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Bacteria, fermenting alcohol (like wine) or cider or dates, oranges, bananas, even rice, make the by-product we know as vinegar. In fact, vinegar can come from any food that can ferment into alcohol. Exposing this alcohol to air eventually turns it into vinegar.
Vinegar is used to make salad dressings, mayonnaise, mustard, pickles, and to preserve fruits and vegetables. It is used in many marinades for meat and poultry and beans because it adds such a distinct flavor. Vinegar is mostly water but it does contain a tiny amount of carbohydrates. It doesn't add any fat, protein, vitamins, or minerals to the food it is used in.
Besides for food, vinegar is also used to treat wounds, keep insect bites from itching and swelling, to soothe sunburns, and to relieve headaches. Some people use it to freshen their laundry, also. Vinegar can be stored at room temperature for a very, very, very long time. If your vinegar starts to have a cloudy appearance, don't worry about it. It is still good. The cloudy mass is called a mother of vinegar and it is what helped to make the vinegar in the first place.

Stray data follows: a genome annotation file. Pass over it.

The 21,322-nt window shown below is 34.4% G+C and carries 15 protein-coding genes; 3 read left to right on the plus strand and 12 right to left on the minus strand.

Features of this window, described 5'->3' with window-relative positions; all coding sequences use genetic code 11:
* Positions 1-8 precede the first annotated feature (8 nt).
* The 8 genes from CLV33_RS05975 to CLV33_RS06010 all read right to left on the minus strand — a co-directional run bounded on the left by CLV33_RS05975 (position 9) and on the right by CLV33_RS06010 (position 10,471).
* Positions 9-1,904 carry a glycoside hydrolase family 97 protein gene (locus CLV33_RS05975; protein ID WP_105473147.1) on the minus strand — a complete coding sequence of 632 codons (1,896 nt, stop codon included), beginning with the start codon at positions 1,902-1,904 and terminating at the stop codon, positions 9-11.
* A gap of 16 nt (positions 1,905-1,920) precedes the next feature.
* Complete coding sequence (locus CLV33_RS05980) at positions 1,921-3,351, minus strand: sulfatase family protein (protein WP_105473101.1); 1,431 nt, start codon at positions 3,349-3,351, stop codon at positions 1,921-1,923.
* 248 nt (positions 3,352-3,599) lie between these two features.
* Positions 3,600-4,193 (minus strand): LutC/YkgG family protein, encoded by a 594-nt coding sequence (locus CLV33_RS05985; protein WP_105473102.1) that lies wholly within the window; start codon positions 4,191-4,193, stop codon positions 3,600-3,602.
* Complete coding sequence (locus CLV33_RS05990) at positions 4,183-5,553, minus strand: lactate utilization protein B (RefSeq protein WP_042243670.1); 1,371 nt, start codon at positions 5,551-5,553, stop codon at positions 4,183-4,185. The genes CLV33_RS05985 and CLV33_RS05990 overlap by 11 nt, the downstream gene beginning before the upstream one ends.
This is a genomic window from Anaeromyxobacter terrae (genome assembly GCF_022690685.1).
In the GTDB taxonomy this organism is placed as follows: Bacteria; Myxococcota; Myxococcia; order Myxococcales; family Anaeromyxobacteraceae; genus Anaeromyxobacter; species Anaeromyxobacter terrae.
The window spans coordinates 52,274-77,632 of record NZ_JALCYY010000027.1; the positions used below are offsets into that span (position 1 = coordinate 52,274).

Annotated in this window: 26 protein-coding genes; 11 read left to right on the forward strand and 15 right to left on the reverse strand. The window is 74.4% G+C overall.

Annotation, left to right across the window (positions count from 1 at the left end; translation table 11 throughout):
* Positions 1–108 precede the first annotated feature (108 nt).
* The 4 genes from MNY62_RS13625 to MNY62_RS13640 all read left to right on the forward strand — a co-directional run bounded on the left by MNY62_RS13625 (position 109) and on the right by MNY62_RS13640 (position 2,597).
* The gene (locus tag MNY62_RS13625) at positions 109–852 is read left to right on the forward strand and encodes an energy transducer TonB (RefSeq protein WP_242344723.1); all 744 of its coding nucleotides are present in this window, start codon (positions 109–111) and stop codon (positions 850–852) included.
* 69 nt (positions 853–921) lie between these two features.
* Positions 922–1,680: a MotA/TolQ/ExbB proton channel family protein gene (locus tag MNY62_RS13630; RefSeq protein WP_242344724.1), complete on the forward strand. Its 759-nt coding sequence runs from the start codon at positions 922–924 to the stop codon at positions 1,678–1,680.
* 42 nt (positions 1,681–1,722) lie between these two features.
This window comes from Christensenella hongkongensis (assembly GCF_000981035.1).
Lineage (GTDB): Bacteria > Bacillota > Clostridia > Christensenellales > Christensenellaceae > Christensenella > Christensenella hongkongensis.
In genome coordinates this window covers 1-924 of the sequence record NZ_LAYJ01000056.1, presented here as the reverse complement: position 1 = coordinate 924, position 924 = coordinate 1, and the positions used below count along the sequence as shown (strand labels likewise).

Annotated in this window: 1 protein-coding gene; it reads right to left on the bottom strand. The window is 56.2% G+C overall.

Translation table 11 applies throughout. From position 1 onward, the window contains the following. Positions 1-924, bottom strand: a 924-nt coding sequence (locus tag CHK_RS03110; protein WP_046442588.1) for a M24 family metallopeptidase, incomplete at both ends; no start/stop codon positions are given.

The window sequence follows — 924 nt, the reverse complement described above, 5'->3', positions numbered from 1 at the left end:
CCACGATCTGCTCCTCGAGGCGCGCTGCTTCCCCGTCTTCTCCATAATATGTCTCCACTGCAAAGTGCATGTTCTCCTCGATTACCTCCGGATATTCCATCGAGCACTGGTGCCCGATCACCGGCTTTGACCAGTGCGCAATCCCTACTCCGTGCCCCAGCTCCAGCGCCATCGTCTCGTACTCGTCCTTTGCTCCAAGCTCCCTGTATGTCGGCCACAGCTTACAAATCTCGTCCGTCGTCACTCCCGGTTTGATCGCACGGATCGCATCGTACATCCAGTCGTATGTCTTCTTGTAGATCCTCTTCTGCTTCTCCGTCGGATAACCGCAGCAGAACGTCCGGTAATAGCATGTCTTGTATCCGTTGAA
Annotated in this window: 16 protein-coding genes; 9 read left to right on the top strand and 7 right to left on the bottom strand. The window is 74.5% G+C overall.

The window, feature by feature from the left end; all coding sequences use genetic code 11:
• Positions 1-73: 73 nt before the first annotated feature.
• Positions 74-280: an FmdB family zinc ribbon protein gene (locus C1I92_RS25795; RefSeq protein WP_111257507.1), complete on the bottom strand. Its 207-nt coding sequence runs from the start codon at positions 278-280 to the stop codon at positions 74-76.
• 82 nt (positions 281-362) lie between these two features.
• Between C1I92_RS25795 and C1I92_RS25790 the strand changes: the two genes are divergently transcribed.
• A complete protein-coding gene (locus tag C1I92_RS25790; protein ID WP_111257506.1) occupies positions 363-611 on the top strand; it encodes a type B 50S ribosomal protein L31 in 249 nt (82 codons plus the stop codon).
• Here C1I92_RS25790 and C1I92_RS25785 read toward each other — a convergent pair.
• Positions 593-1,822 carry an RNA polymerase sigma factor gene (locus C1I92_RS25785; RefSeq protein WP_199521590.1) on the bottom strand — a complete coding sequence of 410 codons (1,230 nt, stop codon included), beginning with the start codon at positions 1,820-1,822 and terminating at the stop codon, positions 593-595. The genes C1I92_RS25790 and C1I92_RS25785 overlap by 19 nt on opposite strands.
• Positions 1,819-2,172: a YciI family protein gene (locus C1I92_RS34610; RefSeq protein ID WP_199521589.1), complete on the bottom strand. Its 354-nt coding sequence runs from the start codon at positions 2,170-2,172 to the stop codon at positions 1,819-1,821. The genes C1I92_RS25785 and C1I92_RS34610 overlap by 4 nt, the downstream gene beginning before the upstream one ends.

This Vinegar recipe is from the Food Facts and History Cookbook. Download this Cookbook today.

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